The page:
Political institutions in the Netherlands have a distinctly national character. The Dutch parliament represents the Dutch people on Dutch territory. But how well defined are these boundaries nowadays? Among citizens, a form of spontaneous internationalization is taking place: people travel, do business, attend meetings, communicate across borders, and maintain interests and networks in various countries. That applies to citizens of developing countries to an equal extent. Due to migration among other things, citizens in developing countries are increasingly better acquainted with democratic ideals. They are now also demanding a voice in politics and administration, even though economic conditions are far from favorable for enduring democracy.
It is becoming increasingly difficult to ignore the role migrants are playing in development cooperation. Migrants apparently afford a positive contribution to both economic and social, as well as technological development. Therefore on various levels, both regional as well as international, an attempt is being made to formulate a coherent policy in order to exploit this potential as well as possible. In this light, a positive role could be inferred for migrants in the support and advance of democracy in developing countries.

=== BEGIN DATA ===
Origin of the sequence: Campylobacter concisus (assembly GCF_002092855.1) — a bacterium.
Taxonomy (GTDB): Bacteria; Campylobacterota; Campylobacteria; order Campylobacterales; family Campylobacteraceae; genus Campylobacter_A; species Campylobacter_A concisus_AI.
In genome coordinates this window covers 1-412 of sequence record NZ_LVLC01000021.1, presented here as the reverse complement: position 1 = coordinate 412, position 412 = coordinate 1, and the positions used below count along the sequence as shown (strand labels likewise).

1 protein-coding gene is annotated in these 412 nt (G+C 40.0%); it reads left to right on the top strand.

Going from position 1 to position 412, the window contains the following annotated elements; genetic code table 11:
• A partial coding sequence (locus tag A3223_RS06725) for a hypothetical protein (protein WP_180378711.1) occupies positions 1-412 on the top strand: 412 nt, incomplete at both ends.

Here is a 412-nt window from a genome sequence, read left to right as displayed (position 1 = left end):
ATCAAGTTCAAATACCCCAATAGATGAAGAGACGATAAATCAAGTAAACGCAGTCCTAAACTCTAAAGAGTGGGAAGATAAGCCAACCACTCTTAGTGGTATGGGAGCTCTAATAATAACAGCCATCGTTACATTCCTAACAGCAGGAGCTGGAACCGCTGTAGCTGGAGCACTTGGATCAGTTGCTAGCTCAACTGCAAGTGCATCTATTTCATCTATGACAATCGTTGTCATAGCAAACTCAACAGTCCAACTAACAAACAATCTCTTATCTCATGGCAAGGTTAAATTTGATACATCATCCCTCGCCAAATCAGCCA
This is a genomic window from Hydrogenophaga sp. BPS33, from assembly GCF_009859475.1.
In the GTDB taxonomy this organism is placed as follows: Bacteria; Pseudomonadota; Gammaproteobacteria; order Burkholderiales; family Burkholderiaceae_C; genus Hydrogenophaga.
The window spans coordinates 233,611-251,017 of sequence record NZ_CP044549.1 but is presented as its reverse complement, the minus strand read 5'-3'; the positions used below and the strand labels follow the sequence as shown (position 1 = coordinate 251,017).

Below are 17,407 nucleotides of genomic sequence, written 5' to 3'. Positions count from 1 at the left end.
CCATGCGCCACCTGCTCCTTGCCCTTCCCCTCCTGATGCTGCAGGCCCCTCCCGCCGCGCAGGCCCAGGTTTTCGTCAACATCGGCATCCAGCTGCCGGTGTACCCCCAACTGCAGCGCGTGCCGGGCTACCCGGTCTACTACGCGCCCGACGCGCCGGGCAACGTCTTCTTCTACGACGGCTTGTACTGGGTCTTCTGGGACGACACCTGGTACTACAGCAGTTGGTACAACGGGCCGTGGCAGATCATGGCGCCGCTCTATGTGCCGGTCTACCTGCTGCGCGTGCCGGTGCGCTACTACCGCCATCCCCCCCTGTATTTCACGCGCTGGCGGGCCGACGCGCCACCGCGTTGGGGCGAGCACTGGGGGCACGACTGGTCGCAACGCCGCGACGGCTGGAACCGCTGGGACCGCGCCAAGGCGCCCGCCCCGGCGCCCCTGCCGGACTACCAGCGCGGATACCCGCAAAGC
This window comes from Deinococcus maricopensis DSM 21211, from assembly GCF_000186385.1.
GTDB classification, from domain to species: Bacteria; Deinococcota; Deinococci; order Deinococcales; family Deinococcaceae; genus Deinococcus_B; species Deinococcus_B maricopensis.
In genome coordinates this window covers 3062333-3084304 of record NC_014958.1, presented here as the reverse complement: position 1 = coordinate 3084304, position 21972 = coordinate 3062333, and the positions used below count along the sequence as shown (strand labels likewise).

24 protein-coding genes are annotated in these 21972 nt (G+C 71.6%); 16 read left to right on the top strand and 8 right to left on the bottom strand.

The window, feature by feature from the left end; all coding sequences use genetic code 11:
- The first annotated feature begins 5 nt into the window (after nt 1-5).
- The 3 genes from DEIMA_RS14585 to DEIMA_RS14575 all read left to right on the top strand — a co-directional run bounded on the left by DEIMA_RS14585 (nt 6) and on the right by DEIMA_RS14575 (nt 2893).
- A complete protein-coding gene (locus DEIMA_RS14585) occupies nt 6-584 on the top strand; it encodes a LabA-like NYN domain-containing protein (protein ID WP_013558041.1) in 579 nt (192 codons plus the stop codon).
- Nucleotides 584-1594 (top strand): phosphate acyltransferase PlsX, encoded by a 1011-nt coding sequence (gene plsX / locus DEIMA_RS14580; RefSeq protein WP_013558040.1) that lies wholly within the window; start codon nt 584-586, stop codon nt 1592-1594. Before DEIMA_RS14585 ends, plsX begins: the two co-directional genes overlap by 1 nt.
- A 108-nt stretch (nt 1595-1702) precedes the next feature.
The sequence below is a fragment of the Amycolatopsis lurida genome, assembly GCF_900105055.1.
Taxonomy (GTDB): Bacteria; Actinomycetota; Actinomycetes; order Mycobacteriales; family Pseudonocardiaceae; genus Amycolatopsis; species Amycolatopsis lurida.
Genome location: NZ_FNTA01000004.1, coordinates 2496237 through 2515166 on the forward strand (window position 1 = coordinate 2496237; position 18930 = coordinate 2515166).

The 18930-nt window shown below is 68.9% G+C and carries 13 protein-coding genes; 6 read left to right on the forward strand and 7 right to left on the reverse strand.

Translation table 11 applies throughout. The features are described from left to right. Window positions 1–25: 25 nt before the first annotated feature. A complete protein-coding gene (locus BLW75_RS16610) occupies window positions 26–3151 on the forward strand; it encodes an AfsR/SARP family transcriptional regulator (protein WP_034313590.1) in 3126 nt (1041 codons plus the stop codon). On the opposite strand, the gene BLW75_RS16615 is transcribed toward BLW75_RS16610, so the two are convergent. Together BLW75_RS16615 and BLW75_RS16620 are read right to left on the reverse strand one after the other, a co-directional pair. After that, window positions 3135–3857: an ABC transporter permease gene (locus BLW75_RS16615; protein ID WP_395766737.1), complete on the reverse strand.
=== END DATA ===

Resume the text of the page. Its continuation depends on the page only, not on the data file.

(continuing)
The importance attached to democratization in the field of international cooperation has increased enormously in past years. Democratization and development are now seen as two sides of the same medal. The correlation of democratization, development and security forms the new challenge of our time. The report “Forces in Islamic Activism” by the WRR (Scientific Council for Governmental Policy) illustrates this. There is a strong relation between democratization on the one hand and the war against international terrorism on the other. With that in mind it is of eminent importance to involve migrants and migrant organizations from developing countries in democratization.
However, the participation of migrants from developing countries in Dutch politics remains distressingly insignificant. That is demonstrated by the number of migrants standing candidate for local elections, as well as the meager percentage of voters from this group. It is demonstrated likewise by the number of migrants belonging to a political party. It is therefore expedient that political parties make determined work of involving migrants within their organizations. Hence it would be advantageous for the government to invite political parties to develop initiatives together with migrant organizations with the goal of encouraging participation in Dutch politics.
The Third Chamber requests the Government:
- to investigate how migrants and migrant organizations in the Netherlands can support processes of democratization within their countries of origin.
- to advance the participation of migrants within the Dutch multi-party democracy by means of a stimulation fund.
In conjunction with the objectives of the Third Chamber, migrants could thus allow the voice of developing countries to be heard in Dutch politics. Consequently this policy would link with endogenous forces among migrants. In addition, these initiatives would be an important supplement to the government action program aimed at increasing immunity of young people to radicalization.